Airbus Wants to Soup Up Its Long-Range A321 to Beat Boeing
This post contains references to products from one or more of our advertisers. We may receive compensation when you click on links to those products. Terms apply to the offers listed on this page. For an explanation of our Advertising Policy, visit this page.
In the rivalry between Airbus and Boeing, the competition for the most efficient 200 to 270-seat passenger aircraft is just heating up.
Industry experts predict that specific sector of the airplane manufacturing market to be worth hundreds of billions of dollars over the next two decades. So the two biggest aircraft builders are looking for any edge they can find. For Airbus, that means potentially adding further range capability to its already long-legged A321LR or “Long Range.”
The plans for the new version of the single-aisle jet, dubbed the A321XLR, show the aircraft would be able to carry additional fuel, which would reportedly be able to expand the A321LR’s maximum range of 4,600 miles.The A321LR aircraft, which will enter service this year, has already broken a distance record for single-aisle jets with a 5,500-mile flight from the Seychelles in the Indian Ocean to Toulouse, albeit without passengers. A person with inside knowledge of the plane’s development told Reuters that the new extra-long-range version would not add extra seats or focus on improving aerodynamics. The A321 currently sits a maximum of 220 passengers.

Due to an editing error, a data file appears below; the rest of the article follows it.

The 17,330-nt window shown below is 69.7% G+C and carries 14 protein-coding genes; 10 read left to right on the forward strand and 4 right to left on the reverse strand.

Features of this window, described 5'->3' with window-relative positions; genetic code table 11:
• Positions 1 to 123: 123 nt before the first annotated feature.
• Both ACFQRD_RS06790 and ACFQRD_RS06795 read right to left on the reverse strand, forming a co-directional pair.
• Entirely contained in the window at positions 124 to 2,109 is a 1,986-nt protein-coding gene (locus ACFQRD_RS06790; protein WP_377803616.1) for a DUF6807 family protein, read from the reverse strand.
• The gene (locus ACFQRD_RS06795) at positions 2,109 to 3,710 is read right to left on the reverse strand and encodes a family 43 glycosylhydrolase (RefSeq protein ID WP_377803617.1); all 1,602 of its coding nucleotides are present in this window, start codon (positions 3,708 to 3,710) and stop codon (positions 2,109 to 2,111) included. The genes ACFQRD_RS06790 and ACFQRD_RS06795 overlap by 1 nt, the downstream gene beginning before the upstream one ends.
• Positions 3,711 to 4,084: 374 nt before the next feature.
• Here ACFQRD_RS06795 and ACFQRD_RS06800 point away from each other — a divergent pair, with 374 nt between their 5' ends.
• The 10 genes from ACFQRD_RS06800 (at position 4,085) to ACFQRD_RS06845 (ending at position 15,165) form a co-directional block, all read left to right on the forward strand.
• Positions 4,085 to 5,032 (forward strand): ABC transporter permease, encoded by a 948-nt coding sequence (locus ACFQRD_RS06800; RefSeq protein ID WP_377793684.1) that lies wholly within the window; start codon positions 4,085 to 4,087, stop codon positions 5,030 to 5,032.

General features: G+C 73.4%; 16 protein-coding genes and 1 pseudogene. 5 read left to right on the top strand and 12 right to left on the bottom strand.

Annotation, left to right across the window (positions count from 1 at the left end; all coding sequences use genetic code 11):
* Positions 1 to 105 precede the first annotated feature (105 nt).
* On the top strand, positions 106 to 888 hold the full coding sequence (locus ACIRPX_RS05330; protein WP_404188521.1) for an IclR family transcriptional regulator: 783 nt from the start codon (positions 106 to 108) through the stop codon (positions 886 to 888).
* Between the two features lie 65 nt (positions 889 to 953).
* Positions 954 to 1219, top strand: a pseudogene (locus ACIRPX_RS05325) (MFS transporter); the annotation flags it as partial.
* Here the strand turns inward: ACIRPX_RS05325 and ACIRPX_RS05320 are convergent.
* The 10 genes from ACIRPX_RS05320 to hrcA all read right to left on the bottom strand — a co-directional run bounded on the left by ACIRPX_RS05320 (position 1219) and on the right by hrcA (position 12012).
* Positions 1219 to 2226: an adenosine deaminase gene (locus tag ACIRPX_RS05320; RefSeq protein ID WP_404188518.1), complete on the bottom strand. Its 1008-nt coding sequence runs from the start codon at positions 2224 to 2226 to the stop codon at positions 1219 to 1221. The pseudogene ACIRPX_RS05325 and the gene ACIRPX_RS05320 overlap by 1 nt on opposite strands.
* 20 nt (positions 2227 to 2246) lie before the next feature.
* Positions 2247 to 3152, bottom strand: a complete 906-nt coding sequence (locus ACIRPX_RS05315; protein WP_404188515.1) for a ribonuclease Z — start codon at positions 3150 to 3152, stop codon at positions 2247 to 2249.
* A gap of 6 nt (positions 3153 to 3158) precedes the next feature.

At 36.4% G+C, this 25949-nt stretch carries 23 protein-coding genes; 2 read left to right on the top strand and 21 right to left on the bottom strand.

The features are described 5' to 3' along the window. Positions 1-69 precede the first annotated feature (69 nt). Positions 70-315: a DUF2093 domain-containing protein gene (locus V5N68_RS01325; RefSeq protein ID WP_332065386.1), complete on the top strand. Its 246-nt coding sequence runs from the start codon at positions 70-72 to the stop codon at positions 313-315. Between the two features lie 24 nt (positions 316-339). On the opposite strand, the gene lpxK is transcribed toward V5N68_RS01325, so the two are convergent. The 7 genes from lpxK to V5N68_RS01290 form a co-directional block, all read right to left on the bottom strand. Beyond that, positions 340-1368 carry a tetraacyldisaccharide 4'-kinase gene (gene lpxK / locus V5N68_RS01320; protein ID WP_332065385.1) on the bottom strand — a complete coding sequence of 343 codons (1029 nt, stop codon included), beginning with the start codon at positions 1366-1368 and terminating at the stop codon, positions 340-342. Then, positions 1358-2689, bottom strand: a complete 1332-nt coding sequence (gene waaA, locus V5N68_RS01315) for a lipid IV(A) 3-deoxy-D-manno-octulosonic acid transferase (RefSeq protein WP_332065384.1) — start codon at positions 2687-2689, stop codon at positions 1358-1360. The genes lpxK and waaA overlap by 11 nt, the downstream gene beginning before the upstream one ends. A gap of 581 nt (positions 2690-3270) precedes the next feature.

Airbus’ tinkering with the endurance and fuel efficiency of its A321 comes as Boeing prepares to launch its mid-market jet, which may be called the 797 but so far is known mostly as MOM or “middle of market”, which is likely to be specially shaped for more efficient flying. The 220-270-seat plane will probably feature the double aisle of a wide-body aircraft, but with the cargo space of a single-aisle jet.
The competition for the top spot among mid-market, long-range jets is shaping up to be a high-stakes game of chicken. Some experts say that Airbus has tried to reduce risk by ending two other A320neo long-range studies (code named the A320neoplus, and the A320neo-plus-plus) that would have included elongating the fuselage, increasing fuel capacity and adding carbon fiber wings.
Meanwhile, Boeing also seems to be taking its time deciding whether to launch its aircraft, telling Reuters it is doing its “due diligence” and not dragging its feet.
The aircraft, which is expected to launch in two fuselage sizes, will be “a little bigger than an A321 but goes a lot further” and “about the size of the A330 but has a lot better efficiency,” Boeing Senior Vice President Ihssane Mounir told Reuters. The Airbus A330 typically seats around 250 people. The main difference between the A321LR and the future Boeing MOM is that the latter would be a twin-aisle design. There is no timeline from Boeing on when the plane might launch.
Featured image by PASCAL PAVANI/AFP/Getty Images.
Welcome to The Points Guy!